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New Sales Research: What Sales Winners Do Differently

After many months of significant effort, we launched What Sales Winners Do Differently this week. This report reveals data and insight from our in-depth sales research on what sellers do to win sales opportunities.

The results are both surprising and fascinating.

Where selling was just a few years ago, where it is today, and where it’s going: these are pretty hot, and hotly debated, topics.

Quite a few people, most notably the authors of The Challenger Sale, have declared the death of solution selling. You know an idea has gained mainstream credence when the Harvard Business Review publishes an article that takes a firm position on it. In this case, the article in the July-August 2012 issue was titled “The End of Solution Sales.”

No hedging in that title. Story over. The end.

We agree that sales is changing, but the question is how.

When we started this research, our goal was to find out what’s currently working in sales. Is solution selling really dead? If so, what should replace it? If not, since we know selling is changing, what do sellers need to do differently in order to find themselves in the winner’s circle more often?

There are a lot of ways to skin the research cat. For our sales research, we analyzed over 700 business-to-business purchases from buyers that represent $3.1 billion in annual purchases.

We examined six major areas around:

  • What winners do when selling

  • What winners do that is different than second-place finishers

  • What buyers say sellers must do to win their business

  • Drivers of buyer satisfaction with the buying process

  • Drivers of buyer willingness to refer business to the seller

  • Drivers of buyer loyalty

Below is an example of what we found. In the left column, you’ll see the top 10 factors that most separate sales winners from second-place finishers. In other words, buyers report that winners do these things to the greatest extent more often than second-place finishers.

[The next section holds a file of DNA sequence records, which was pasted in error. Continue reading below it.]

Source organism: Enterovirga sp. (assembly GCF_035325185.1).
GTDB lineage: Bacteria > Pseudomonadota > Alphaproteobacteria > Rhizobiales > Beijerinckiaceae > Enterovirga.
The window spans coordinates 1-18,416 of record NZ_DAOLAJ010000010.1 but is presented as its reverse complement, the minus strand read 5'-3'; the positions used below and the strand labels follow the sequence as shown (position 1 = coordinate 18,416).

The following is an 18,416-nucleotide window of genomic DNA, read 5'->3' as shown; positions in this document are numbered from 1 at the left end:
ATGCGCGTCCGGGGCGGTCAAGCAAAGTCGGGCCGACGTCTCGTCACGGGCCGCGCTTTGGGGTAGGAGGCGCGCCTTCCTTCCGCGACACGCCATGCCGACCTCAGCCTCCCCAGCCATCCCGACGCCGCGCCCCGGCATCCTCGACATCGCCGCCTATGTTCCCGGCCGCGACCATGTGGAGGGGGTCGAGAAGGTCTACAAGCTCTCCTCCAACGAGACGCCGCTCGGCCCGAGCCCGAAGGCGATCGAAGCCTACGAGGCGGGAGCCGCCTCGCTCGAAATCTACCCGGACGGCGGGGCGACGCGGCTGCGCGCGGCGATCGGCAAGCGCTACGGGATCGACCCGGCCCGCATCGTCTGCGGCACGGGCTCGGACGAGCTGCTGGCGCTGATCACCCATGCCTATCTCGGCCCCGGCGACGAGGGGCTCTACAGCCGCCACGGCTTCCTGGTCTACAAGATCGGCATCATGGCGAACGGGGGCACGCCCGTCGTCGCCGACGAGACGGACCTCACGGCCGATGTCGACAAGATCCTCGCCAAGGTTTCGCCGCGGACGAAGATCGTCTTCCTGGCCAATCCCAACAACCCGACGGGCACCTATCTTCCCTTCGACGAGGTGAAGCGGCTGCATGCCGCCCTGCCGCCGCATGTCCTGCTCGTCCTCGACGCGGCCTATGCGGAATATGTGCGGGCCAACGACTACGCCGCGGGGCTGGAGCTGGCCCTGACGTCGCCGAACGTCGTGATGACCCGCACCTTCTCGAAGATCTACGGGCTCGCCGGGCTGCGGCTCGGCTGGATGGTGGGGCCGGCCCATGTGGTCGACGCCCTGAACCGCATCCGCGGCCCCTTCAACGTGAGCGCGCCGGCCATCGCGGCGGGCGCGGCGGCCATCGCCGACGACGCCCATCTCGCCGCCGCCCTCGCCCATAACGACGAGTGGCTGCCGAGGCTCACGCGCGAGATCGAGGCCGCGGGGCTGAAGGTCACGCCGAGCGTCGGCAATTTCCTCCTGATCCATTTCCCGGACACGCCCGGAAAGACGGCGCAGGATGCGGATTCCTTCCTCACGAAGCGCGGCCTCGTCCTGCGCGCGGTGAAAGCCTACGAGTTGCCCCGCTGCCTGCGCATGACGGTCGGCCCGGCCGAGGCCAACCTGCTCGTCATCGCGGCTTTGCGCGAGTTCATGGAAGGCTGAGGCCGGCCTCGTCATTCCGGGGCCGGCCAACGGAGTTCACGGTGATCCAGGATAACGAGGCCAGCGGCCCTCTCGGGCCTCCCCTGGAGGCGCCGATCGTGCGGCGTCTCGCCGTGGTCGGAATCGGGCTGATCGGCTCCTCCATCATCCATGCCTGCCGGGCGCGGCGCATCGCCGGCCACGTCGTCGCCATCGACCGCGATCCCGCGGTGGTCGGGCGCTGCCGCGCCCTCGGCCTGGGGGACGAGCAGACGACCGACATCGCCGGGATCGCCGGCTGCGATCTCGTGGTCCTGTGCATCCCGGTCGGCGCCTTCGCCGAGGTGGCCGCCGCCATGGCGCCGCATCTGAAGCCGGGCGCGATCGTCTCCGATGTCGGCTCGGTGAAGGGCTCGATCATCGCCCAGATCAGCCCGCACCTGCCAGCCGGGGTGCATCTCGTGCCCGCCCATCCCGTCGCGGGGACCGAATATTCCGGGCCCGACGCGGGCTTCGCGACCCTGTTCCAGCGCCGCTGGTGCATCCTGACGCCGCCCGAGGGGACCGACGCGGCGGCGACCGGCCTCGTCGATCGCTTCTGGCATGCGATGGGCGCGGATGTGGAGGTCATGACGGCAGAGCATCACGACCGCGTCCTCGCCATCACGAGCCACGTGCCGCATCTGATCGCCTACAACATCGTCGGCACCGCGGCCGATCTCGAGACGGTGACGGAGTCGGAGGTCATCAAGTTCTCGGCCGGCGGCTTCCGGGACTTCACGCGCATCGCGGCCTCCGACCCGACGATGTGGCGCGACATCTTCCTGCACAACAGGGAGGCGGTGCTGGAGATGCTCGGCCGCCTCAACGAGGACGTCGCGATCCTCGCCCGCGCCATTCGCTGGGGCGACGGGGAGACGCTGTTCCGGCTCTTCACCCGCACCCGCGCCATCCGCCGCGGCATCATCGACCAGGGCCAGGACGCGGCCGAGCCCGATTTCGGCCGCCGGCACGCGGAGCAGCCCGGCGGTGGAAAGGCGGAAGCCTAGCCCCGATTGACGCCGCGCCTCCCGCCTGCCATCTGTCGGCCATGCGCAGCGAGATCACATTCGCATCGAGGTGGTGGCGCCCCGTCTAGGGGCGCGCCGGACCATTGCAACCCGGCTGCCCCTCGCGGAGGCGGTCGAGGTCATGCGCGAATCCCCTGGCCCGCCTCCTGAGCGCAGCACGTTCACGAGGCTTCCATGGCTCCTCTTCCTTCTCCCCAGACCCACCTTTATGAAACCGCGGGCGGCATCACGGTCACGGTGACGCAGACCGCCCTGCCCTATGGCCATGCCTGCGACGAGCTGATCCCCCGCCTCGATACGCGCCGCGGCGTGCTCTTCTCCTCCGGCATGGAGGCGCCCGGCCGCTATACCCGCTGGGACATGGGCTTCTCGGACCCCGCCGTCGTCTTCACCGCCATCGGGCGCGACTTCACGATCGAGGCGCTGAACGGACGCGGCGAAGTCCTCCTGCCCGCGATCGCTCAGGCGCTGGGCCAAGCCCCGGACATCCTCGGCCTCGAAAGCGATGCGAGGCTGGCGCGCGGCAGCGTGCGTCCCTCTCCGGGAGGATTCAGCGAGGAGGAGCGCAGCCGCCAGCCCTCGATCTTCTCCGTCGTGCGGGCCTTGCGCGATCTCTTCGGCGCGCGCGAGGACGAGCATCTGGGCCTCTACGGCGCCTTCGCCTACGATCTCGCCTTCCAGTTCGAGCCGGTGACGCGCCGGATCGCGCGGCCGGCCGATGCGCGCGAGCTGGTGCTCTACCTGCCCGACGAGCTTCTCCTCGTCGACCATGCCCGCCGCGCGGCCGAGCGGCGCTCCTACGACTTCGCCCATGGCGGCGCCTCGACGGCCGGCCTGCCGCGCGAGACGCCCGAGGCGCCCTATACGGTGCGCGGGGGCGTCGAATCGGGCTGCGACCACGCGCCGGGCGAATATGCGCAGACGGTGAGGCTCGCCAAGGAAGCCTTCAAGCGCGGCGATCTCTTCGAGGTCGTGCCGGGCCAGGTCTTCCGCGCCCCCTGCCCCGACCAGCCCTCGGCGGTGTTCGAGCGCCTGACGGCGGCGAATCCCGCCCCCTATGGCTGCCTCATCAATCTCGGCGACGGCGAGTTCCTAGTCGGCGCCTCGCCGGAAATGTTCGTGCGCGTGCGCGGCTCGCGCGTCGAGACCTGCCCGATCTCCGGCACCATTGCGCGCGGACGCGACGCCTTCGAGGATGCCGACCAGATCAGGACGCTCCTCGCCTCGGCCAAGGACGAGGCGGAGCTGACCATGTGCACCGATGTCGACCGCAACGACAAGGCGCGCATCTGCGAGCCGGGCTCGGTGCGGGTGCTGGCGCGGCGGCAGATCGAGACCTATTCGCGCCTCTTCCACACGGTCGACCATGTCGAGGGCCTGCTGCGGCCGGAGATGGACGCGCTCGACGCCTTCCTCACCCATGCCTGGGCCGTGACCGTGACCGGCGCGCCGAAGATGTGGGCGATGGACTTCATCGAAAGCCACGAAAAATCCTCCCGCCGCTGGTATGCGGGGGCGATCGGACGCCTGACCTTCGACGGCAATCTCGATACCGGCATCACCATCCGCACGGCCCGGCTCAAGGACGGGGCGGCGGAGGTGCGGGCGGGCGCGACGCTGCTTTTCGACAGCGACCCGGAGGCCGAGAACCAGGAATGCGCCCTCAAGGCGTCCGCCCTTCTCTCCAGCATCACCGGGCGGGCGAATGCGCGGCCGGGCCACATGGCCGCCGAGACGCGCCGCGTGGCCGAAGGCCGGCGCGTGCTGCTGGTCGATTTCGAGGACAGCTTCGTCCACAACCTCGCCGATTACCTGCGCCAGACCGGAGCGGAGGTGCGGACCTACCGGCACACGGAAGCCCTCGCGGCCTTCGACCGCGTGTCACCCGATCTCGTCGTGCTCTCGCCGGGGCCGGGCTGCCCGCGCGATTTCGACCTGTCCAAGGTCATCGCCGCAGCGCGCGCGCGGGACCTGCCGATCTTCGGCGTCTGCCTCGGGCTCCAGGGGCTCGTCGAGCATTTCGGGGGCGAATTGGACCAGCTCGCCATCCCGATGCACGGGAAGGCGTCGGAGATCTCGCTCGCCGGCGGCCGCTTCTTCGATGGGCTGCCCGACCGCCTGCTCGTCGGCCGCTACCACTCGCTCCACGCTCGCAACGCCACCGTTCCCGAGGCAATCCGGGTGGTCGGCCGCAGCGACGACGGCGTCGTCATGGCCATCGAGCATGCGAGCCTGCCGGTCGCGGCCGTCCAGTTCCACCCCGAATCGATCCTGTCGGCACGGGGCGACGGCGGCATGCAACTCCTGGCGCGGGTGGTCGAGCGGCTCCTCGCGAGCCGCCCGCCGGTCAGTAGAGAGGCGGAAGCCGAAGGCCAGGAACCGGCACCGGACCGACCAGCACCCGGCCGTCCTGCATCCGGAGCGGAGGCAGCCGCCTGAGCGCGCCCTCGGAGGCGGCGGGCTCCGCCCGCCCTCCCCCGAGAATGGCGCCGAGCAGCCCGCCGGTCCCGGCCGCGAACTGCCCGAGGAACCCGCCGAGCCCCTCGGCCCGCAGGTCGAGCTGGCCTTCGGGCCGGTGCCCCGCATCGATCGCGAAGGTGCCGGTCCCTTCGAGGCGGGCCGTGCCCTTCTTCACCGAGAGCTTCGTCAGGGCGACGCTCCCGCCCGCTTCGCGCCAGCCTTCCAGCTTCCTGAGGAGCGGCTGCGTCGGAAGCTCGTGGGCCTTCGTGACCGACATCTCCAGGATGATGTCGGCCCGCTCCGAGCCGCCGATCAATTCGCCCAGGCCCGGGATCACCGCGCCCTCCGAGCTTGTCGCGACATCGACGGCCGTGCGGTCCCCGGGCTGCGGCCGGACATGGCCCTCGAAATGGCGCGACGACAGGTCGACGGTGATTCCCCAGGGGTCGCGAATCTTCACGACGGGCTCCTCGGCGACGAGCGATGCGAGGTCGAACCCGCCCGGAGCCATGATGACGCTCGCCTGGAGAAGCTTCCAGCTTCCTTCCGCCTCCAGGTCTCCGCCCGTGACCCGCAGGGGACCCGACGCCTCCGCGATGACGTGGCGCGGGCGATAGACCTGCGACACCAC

In the right column, you’ll see how often the second-place finishers demonstrate these behaviors and achieve these outcomes in relation to the other 42 factors we studied.
 


 

WinnersWebsiteFigure1-02.png

 

 



The contrast is stark. The second-place finishers either don’t value the same selling behaviors that the winners value and buyers want, or they simply don’t have the skills to implement them.

This is just a small slice of the data that informed our findings. Altogether, there are a number of major takeaways from the research, including the following:

  • As you can see from this graphic, the sellers who won the sale don’t just sell differently; they sell radically differently than the sellers who came in second.

  • Solution- and consultative-selling approaches need to evolve in important ways, especially to open the door for sellers to drive their own demand and create their own opportunities.

    Fundamentally, however, these approaches aren’t dead. They’re not even mostly dead. Sellers and companies that dismiss the core concepts of solution sales and replace them wholesale with something else place their sales success in grave danger.

  • This isn’t the only area where we disagree with a number of people in the sales world about the direction of selling and sales approaches overall. Our findings especially clash with major points published in The Challenger Sale.
     
  • The sellers who win have distinct patterns for how they sell. We’ve categorized and labeled these patterns in the Three Levels of RAIN SellingSM.
     

 

WinnersWebsiteFigure3-01.png

 


 

  • Level 1 is Connect. Sellers who win connect the dots—they understand buyers’ needs and craft compelling solutions, and they connect with people—they listen to buyers and connect with them personally.